An anonymous reader writes: "Over the past decade, ambient light sensors have become quite common in smartphones, tablets, and laptops, where they are used to detect the level of surrounding light and automatically adjust a screen's intensity to optimize battery consumption... and other stuff," reports Bleeping Computer. "The sensors have become so prevalent, that the World Wide Web Consortium (W3C) has developed a special API that allows websites (through a browser) to interact with a device's ambient light sensors. Browsers such as Chrome and Firefox have already shipped versions of this API with their products." According to two privacy and security experts, Lukasz Olejnik and Artur Janc, malicious web pages can launch attacks using this new API and collect data on users, such as URLs they visited in the past and extract QR codes displayed on the screen. This is possible because the light coming from the screen is picked up by these sensors. Mitigating such attacks is quite easy, as it only requires browser makers and the W3C to adjust the default frequency at which the sensors report their readings. Furthermore, the researcher also recommends that browser makers quantize the result by limiting the precision of the sensor output to only a few values in a preset range. The two researchers filed bug reports with both Chrome and Firefox in the hopes their recommendations will be followed.
Desktops (Apple)

Apple Forces Recyclers To Shred All iPhones and MacBooks (vice.com) 223

An anonymous reader quotes a report from Motherboard: Apple released its Environmental Responsibility Report Wednesday, an annual grandstanding effort that the company uses to position itself as a progressive, environmentally friendly company. Behind the scenes, though, the company undermines attempts to prolong the lifespan of its products. Apple's new moonshot plan is to make iPhones and computers entirely out of recycled materials by putting pressure on the recycling industry to innovate. But documents obtained by Motherboard using Freedom of Information requests show that Apple's current practices prevent recyclers from doing the most environmentally friendly thing they could do: Salvage phones and computers from the scrap heap. Apple rejects current industry best practices by forcing the recyclers it works with to shred iPhones and MacBooks so they cannot be repaired or reused -- instead, they are turned into tiny shards of metal and glass. "Materials are manually and mechanically disassembled and shredded into commodity-sized fractions of metals, plastics, and glass," John Yeider, Apple's recycling program manager, wrote under a heading called "Takeback Program Report" in a 2013 report to Michigan Department of Environmental Quality. "All hard drives are shredded in confetti-sized pieces. The pieces are then sorted into commodities grade materials. After sorting, the materials are sold and used for production stock in new products. No reuse. No parts harvesting. No resale."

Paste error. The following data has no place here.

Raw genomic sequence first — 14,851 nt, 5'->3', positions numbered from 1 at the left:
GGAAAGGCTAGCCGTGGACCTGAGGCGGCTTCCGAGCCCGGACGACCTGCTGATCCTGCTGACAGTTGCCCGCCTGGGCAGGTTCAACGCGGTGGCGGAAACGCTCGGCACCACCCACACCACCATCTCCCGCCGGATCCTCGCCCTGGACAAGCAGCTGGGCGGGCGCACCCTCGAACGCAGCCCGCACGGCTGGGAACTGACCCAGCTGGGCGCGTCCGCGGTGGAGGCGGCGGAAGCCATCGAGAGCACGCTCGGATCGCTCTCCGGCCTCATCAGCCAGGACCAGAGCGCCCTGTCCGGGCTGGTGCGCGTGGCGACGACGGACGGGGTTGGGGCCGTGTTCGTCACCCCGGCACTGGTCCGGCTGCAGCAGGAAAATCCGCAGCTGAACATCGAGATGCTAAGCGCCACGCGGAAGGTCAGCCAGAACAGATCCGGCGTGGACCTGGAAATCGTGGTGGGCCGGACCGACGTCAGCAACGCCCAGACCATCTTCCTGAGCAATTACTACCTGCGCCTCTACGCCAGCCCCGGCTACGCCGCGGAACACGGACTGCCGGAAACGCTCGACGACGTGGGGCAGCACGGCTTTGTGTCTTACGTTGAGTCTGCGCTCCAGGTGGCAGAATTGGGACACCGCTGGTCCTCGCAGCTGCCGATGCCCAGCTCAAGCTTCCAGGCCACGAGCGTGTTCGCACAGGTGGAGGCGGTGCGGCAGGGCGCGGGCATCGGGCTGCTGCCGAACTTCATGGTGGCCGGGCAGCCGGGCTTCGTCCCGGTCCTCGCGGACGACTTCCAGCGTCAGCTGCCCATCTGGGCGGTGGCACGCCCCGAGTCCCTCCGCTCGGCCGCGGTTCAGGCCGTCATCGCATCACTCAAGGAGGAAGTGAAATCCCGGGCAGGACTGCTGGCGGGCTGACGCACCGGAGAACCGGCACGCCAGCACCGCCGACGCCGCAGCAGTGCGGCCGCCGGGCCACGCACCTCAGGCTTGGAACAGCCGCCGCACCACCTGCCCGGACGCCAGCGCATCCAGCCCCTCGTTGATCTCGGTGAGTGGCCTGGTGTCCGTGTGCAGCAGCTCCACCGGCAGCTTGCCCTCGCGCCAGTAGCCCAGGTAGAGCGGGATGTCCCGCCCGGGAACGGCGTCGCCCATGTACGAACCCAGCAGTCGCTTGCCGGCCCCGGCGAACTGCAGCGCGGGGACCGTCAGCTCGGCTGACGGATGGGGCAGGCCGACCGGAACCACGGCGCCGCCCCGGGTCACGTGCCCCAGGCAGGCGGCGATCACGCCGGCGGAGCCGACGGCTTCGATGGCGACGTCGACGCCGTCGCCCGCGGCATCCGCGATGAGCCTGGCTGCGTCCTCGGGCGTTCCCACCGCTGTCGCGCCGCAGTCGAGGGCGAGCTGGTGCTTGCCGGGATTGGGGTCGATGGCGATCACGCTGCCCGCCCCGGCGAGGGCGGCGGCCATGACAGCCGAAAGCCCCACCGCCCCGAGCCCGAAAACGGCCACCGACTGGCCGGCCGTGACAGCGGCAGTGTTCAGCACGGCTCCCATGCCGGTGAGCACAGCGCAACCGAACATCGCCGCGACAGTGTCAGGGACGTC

Transportation

Tesla Recalls 53,000 Model S, Model X Cars For Stuck Parking Brakes (cnet.com) 106

Tesla has issued a voluntary recall for approximately 53,000 Model S and Model X cars, which may be susceptible to having stuck parking brakes. The company hasn't received any reports of the parking brake system failing, but decided to issue a recall for precautionary reasons. According to CNET, the recall affects 31,000 Model S and Model X cars in the U.S., "and all affected vehicles carry build dates between February and October 2016." From the report: The problem lies with the electric parking brakes that help secure the vehicles when placed in Park. The parking brakes contain a small gear that might fracture, which would prevent the parking brake from releasing. Thus, a car that enters Park may not be able to move again. This has no bearing on the vehicles' regular brakes, and Tesla has received no reports of the parking brake system failing to hold a car in place. Tesla estimates that about 2 percent of the vehicles recalled contain the improperly manufactured gear. It should be noted that the parking brake assembly is from a third-party supplier, as well.
Google

Google Home Now Recognizes Specific Users' Voices, Gains Support For Multiple Accounts (phonedog.com) 48

Google has issued a long-awaited feature for Google Home: support for multiple users. In an update rolling out today, up to six people will be able to connect their Google account to a Google Home, and the unit will try to distinguish each person's voice from the other users connected to the device. Therefore, each person will be able to get access to their schedule, playlists, and more. PhoneDog reports: Support for multiple users is rolling out in the U.S. now and will be available in the U.K. in the coming months. To know if the feature is available to you, launch the Google Home app and look for a card that says "Multi-user is available." You can also click the icon in the upper right corner, find your Google Home, and select "Link your account." From there, you'll train the Google Assistant to recognize your voice so that it knows it's you when you're talking and not the other people with connected accounts. You'll say "Ok Google" and "Hey Google" twice each.
Transportation

Toyota Unveils Plan For Hydrogen Powered Semi Truck (rdmag.com) 163

New submitter omaha393 quotes a report from R&D Magazine: Toyota announced a new initiative on Wednesday aimed at advancing its work in vehicles powered by alternative energy sources. The automaker unveiled Project Portal, which is a novel hydrogen fuel cell system designed for heavy duty truck use at the Port of Los Angeles. A proof-of-concept truck powered by this fuel cell will be part of a feasibility study held at the Port this summer, with the goal of examining the potential of this technology in heavy-duty applications. The test vehicle will produce more than 670 horsepower and 1,325 pound feet of torque from two of these novel fuel cell stacks along with a 12kWh battery. Overall, the combined weight capacity is 80,000 pounds that will be carried over 200 miles.